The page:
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Published: Friday, 2/22/2008

Indiana ponders Sampson's fate; former Falcon Dakich could be replacement

ASSOCIATED PRESS

BLOOMINGTON, Ind. - Indiana could have a new head coach when the 15th-ranked Hoosiers travel to Northwestern tomorrow.

School officials met yesterday to consider the future of embattled coach Kelvin Sampson, who has been accused by the NCAA of five major recruiting violations over improper telephone calls to high school players. The university was reviewing the allegations and had set a deadline of today for a report and recommendation on action.

University spokesman Larry MacIntyre and members of the board of trustees denied reports Indiana had decided Sampson's fate and would make assistant coach Dan Dakich the interim head coach.

"I don't believe the athletic director has even given the recommendation to the president yet," trustee Patrick Shoulders said yesterday afternoon.

Another trustee, Philip Eskew Jr., said he had been notified by e-mail that Indiana would have an announcement on Sampson's status today but did not have details. MacIntyre said late yesterday afternoon nothing had yet been scheduled but called an announcement likely.

"We have some plans, but we don't have a definite time, and we don't have the OK to go ahead yet," MacIntyre said.

Adding to the speculation was a team meeting last night with athletic director Rick Greenspan. Virtually the whole team left en masse after meeting with Greenspan about 7:45 p.m. and declined comment as they got into their cars and pulled out of the parking lot.

Meanwhile, university officials and athletic department officials spent yesterday reviewing their options.

President Michael McRobbie had a lunch meeting with university counsel Dorothy Frapwell and faculty representative Bruce Jaffee in the president's office. Frapwell and Jaffee were two of the three people asked to conduct the school's second investigation into the allegations.

The third, Greenspan, could not be seen through the office's glass doors, and Frapwell and Jaffee left through a back entrance to avoid reporters.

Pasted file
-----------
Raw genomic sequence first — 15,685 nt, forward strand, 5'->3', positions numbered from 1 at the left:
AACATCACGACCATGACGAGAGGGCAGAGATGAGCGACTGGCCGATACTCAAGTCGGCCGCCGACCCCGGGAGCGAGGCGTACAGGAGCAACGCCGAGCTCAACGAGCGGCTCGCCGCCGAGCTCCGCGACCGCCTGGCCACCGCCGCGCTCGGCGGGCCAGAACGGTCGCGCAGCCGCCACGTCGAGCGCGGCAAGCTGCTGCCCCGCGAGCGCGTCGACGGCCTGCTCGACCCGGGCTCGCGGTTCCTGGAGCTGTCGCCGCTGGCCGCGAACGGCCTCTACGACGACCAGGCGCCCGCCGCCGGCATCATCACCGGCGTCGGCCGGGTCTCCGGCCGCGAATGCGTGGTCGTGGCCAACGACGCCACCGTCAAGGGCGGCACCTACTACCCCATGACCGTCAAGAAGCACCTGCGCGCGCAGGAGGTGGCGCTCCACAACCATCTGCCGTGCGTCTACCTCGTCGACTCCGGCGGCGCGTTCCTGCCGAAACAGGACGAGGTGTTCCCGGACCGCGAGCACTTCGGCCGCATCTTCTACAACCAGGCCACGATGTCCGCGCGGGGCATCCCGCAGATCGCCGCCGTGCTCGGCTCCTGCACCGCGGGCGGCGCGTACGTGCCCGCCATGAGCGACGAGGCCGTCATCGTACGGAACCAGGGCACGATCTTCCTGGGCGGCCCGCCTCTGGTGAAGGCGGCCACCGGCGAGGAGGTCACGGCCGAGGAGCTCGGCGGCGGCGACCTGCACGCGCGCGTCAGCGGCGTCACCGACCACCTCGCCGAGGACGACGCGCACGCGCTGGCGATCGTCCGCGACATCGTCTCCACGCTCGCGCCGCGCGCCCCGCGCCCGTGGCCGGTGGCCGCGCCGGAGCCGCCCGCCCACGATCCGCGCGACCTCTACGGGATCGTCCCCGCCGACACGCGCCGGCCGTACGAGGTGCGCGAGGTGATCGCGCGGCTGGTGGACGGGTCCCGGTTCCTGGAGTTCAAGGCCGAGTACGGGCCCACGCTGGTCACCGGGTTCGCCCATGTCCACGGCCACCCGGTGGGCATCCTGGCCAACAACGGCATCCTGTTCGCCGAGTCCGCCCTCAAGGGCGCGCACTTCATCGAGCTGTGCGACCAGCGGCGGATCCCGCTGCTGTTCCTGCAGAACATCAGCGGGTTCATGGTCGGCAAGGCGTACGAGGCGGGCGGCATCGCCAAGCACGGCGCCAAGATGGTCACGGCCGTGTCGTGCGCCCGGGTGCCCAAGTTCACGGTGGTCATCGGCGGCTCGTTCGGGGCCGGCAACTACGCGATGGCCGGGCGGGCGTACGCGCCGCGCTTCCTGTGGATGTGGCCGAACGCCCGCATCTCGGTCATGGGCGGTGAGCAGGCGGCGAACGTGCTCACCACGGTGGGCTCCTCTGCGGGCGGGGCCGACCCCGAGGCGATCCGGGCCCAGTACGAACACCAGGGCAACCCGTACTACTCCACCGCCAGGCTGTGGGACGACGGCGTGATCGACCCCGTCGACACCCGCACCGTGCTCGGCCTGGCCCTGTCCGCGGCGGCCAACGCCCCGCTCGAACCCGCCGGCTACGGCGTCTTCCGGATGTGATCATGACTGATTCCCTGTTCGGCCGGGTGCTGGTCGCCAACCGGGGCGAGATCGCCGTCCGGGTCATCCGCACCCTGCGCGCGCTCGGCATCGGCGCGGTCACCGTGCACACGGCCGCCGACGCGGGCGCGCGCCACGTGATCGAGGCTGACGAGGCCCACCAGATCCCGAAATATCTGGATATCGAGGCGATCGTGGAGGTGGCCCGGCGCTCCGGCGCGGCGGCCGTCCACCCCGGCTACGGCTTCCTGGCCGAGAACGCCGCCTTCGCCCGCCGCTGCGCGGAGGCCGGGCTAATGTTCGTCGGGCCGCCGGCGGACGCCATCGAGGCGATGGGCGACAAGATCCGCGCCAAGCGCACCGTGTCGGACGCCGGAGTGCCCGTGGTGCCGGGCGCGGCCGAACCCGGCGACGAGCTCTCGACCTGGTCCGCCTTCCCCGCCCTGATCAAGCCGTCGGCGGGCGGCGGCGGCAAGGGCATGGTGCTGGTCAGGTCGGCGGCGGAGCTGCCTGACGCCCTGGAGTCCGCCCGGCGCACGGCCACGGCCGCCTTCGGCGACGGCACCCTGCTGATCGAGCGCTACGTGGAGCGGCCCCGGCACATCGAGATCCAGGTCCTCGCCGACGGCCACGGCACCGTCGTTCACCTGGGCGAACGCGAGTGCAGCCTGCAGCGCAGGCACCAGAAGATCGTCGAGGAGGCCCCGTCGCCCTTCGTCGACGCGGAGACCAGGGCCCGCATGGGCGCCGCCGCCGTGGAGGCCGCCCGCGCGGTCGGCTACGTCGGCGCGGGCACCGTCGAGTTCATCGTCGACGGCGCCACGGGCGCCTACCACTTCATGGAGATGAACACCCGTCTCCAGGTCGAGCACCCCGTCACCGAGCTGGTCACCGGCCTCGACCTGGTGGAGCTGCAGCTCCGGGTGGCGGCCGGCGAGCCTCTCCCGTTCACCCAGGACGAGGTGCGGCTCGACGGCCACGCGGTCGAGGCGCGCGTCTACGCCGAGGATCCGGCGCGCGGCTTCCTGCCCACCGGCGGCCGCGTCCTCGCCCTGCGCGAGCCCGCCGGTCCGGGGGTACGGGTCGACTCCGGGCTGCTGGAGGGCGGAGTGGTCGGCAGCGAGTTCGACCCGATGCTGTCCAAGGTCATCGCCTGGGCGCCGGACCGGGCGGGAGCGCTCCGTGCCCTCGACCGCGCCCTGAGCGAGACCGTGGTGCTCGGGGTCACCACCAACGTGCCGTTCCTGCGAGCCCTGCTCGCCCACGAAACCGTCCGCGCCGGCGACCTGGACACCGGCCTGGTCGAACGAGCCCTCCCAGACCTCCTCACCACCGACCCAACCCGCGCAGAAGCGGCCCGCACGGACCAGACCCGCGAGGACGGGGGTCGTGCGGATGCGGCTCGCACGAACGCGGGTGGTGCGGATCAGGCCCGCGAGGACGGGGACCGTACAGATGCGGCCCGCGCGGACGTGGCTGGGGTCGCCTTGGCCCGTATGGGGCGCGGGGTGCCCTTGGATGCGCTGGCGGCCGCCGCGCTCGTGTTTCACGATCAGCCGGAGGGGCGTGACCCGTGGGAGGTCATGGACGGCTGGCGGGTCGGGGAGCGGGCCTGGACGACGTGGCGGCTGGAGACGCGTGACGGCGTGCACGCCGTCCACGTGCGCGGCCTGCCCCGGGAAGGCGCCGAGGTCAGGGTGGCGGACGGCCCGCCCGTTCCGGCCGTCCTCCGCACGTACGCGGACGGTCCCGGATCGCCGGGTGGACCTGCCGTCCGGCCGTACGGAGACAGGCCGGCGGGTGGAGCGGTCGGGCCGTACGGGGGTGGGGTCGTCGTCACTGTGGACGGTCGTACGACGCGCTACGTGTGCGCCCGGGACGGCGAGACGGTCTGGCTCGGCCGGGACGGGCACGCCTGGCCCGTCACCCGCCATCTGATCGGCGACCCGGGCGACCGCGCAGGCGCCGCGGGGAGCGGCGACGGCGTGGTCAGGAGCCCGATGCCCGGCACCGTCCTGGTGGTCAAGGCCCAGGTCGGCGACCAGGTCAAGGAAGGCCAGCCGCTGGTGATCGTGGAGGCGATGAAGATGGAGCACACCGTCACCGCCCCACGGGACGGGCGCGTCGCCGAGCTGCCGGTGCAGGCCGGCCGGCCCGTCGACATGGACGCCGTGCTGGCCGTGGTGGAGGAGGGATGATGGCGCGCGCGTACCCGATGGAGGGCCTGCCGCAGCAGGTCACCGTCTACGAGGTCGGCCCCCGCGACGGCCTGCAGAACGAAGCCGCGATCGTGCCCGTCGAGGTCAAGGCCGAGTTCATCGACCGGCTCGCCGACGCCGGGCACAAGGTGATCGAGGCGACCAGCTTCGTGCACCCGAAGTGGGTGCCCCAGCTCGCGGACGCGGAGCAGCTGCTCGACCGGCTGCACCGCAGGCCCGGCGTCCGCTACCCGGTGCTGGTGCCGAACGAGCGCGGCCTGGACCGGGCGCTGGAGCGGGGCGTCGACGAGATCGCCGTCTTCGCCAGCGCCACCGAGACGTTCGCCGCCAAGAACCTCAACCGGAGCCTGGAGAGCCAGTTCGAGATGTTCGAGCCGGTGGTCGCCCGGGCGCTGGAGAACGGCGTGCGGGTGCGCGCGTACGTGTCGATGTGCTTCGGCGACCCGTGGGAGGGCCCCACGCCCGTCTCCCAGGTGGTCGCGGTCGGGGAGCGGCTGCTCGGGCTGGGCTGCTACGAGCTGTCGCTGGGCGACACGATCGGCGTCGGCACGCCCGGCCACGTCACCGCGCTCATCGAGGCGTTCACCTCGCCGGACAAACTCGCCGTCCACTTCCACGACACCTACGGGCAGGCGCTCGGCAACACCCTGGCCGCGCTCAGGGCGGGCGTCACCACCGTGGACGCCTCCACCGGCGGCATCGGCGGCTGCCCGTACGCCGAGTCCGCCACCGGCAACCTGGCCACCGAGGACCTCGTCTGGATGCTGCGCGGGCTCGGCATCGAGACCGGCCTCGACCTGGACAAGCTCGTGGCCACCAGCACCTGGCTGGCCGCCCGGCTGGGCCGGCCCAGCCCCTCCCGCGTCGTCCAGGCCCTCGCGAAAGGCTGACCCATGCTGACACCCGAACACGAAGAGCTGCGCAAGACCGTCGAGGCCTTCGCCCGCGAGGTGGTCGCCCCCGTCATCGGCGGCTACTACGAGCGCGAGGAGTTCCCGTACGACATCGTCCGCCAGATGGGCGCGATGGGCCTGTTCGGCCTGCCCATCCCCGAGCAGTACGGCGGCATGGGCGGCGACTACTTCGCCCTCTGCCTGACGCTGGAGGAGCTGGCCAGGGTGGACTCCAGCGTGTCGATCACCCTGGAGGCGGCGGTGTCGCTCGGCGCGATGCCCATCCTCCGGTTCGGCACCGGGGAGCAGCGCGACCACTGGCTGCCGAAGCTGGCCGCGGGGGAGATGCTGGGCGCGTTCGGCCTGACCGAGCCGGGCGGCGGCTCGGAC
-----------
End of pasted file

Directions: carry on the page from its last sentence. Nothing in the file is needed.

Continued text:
At Assembly Hall, Sampson spent the morning in his office, presumably looking at tape of Northwestern before leaving the building at about 2:15 p.m. About 45 minutes later, players arrived for a team meeting. Athletic department spokesman J.D. Campbell said players were there for a compliance meeting that had been scheduled on the Hoosiers' off-day.

The NCAA report accused Sampson of providing false and misleading information to university and NCAA investigators about the phone calls and failing to promote a high standard of honesty and an atmosphere of compliance in the program.

Sampson has said he never intentionally provided false or misleading information to NCAA investigators.

Rumor and speculation that floated around campus throughout the day rekindled scenes eerily reminiscent to the prelude and aftermath of Bob Knight's firing in September, 2000.

Reporters spent hours staking out the hallway of the university administration building and the lobby of Assembly Hall, waiting for confirmation of whether Sampson would still be coaching the Hoosiers this weekend.

According to the contract signed in April, 2006, Indiana pays Sampson an annual base salary of $500,000. The contract runs through the next five seasons.

Sampson's deal includes termination clauses for violations of university or NCAA rules that eliminate the payments, but two attorneys have told the Associated Press that firing Sampson now may not be enough to prevent the school from paying at least $2.5 million.

If Sampson isn't coaching tomorrow, the likely successor would be Dakich, 45, a former Indiana player and assistant coach and former head coach at Bowling Green.

Dakich was hired as Indiana's director of basketball operations in June.

The university has until May 8 to respond to the NCAA, and a hearing has been set for June 14 in Seattle. A decision is expected sometime in July.

Proven major violations come with penalties that include teams being excluded from postseason tournaments.



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